Hope & Healing Start with Rosewood
You keep trying to make things better and hoping that things will change, but the eating disorder keeps showing up. Your loved one continues to suffer, and so do you. Early intervention helps promotes long term recovery. There is hope. You are not alone.
Whole Healing is Possible
Recovery requires healing of the whole person, as well as of the family. Rosewood’s family program helps family members to understand and address the eating disorder and any co-occurring addictions or conditions that their loved one may be struggling with.
MY PARENTS LOOKED ALL OVER THE COUNTRY BUT CHOSE ROSEWOOD
“My eating disorder started when I was about 12 years old. I started to cut out some foods. This was off and on through middle school and high school. When I got into high school, I started binging and purging and restricting all day. My mom got suspicious and confronted me. I told her everything and I started to see a therapist. Things got even worse. My disorder got me in the hospital twice. I had an outpatient team but it wasn’t enough. I didn’t care if I lived or died. I was self harming and was so close to killing myself. So, together, everyone decided residential was the best for me. My parents looked all over the country but chose Rosewood. I’m glad they did. This place saved my life. I learned coping skills. At family week my dad was more accepting of my disorder. He used to tell me to “just eat” or “cut this crap out”. But now, he supports me. I’m so thankful for Rosewood. I know I’m not “fixed.” This will be a lifelong struggle all the time but I seek support and I push through. Recovery isn’t easy. It’s the hardest thing I’ve ever had to do. But it’s so worth it.”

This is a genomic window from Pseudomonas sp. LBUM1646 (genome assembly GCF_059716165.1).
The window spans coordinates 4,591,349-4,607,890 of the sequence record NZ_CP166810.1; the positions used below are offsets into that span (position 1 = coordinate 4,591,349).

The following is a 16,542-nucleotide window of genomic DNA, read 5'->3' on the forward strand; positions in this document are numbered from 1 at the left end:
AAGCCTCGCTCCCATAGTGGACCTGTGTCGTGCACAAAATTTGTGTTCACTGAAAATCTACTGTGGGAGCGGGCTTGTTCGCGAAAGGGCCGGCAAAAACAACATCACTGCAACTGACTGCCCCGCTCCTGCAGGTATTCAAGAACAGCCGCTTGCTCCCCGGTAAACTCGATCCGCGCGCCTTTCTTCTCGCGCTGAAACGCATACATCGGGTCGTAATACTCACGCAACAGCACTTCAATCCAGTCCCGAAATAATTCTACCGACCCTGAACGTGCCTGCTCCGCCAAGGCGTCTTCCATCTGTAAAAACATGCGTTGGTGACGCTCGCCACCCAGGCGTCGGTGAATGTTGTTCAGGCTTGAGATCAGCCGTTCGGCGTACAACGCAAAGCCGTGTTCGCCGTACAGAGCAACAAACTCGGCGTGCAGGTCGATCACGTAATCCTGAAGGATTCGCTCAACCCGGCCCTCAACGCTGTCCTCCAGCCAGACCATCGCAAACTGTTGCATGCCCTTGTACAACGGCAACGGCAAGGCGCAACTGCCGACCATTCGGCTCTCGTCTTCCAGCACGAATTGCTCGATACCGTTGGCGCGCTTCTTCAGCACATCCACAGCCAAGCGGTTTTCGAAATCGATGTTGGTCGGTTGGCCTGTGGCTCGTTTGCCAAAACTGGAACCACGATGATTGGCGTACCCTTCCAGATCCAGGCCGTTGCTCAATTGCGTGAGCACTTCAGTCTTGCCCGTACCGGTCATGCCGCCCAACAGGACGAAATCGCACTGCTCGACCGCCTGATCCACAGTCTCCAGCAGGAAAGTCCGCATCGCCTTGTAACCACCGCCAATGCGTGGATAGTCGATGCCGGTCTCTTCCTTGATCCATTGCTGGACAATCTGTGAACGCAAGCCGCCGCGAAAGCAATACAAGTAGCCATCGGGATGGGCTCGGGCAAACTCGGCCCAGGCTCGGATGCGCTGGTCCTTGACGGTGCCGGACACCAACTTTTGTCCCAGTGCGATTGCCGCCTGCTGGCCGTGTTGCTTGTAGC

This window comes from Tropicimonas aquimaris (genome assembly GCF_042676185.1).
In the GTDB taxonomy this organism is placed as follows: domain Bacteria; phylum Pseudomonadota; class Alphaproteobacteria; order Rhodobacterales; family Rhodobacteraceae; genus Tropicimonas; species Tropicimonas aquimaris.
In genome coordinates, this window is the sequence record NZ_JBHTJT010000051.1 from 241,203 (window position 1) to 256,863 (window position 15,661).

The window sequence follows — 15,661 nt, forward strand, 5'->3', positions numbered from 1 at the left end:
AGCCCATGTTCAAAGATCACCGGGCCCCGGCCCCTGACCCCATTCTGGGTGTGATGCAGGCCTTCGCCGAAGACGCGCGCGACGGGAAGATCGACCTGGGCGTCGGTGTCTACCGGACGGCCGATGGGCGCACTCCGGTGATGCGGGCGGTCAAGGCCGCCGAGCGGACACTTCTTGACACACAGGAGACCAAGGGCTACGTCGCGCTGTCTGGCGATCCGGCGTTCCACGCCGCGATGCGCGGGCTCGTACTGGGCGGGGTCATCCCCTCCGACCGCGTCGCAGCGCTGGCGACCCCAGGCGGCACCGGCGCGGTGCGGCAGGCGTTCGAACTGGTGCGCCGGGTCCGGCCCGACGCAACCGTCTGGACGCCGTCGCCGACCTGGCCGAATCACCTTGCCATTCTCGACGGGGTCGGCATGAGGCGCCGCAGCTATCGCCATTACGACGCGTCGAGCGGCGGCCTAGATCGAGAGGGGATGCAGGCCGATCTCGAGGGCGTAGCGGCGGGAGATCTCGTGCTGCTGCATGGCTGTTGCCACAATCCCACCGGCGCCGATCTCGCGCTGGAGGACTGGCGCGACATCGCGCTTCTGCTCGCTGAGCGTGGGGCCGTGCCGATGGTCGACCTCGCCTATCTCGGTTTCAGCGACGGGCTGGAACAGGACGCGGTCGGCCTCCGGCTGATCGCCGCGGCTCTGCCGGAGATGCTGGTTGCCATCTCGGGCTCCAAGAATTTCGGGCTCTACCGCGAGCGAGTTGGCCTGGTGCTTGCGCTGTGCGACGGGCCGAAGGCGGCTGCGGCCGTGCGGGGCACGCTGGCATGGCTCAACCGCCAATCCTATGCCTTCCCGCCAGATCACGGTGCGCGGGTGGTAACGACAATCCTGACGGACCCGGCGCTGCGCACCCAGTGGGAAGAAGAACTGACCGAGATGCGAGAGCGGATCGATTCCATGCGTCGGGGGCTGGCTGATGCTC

~ Rosewood Alumni
I GOT TO KNOW MY THERAPIST AND WORKED OUT MY DEEPEST FAMILY SECRETS
“When I first came here I thought this place was gonna be a summer camp. I was so disappointed when I came here! I was going through relapse. I didn’t call my parents for the longest time. I didn’t trust my therapist at all and I thought that everyone was strange. When I met with my therapist, I was so fake and I masked my emotions. However, [with time] I got to know my therapist and I started to put down my mask and share my feelings. I went to family week and worked out my deepest family secrets; our problems weren’t completely fixed but I started calling my parents again. I did many family sessions with my therapist and my family got more educated on how to support me. My body became more used to normal eating. Although it wasn’t a summer camp, I had some relaxing activities such as pool, tai chi, yoga, ropes, and walks. I stayed for 47 days and it was quite a journey! “
~ Alaine C., Rosewood Alumni